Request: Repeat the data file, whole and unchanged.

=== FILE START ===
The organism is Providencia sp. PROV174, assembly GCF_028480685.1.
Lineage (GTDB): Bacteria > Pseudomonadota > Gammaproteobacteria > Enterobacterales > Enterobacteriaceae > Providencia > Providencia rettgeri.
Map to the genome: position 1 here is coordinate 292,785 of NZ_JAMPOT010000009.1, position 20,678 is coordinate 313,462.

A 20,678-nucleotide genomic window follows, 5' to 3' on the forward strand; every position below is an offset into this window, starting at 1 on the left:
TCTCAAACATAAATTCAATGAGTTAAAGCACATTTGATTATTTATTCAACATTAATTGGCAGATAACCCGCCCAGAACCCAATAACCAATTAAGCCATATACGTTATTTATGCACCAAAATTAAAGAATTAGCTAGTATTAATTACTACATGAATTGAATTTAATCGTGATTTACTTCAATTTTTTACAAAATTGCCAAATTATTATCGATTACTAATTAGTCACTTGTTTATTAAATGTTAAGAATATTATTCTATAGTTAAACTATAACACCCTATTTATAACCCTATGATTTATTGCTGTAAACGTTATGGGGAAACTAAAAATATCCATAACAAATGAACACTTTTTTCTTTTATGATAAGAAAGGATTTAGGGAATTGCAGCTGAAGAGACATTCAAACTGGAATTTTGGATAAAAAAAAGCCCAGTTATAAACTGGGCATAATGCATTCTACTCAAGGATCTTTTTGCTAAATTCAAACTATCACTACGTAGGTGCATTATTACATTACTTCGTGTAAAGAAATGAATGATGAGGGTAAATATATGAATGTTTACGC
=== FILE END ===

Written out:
The organism is Providencia sp. PROV174, assembly GCF_028480685.1.
Lineage (GTDB): Bacteria > Pseudomonadota > Gammaproteobacteria > Enterobacterales > Enterobacteriaceae > Providencia > Providencia rettgeri.
Map to the genome: position 1 here is coordinate 292,785 of NZ_JAMPOT010000009.1, position 20,678 is coordinate 313,462.

A 20,678-nucleotide genomic window follows, 5' to 3' on the forward strand; every position below is an offset into this window, starting at 1 on the left:
TCTCAAACATAAATTCAATGAGTTAAAGCACATTTGATTATTTATTCAACATTAATTGGCAGATAACCCGCCCAGAACCCAATAACCAATTAAGCCATATACGTTATTTATGCACCAAAATTAAAGAATTAGCTAGTATTAATTACTACATGAATTGAATTTAATCGTGATTTACTTCAATTTTTTACAAAATTGCCAAATTATTATCGATTACTAATTAGTCACTTGTTTATTAAATGTTAAGAATATTATTCTATAGTTAAACTATAACACCCTATTTATAACCCTATGATTTATTGCTGTAAACGTTATGGGGAAACTAAAAATATCCATAACAAATGAACACTTTTTTCTTTTATGATAAGAAAGGATTTAGGGAATTGCAGCTGAAGAGACATTCAAACTGGAATTTTGGATAAAAAAAAGCCCAGTTATAAACTGGGCATAATGCATTCTACTCAAGGATCTTTTTGCTAAATTCAAACTATCACTACGTAGGTGCATTATTACATTACTTCGTGTAAAGAAATGAATGATGAGGGTAAATATATGAATGTTTACGC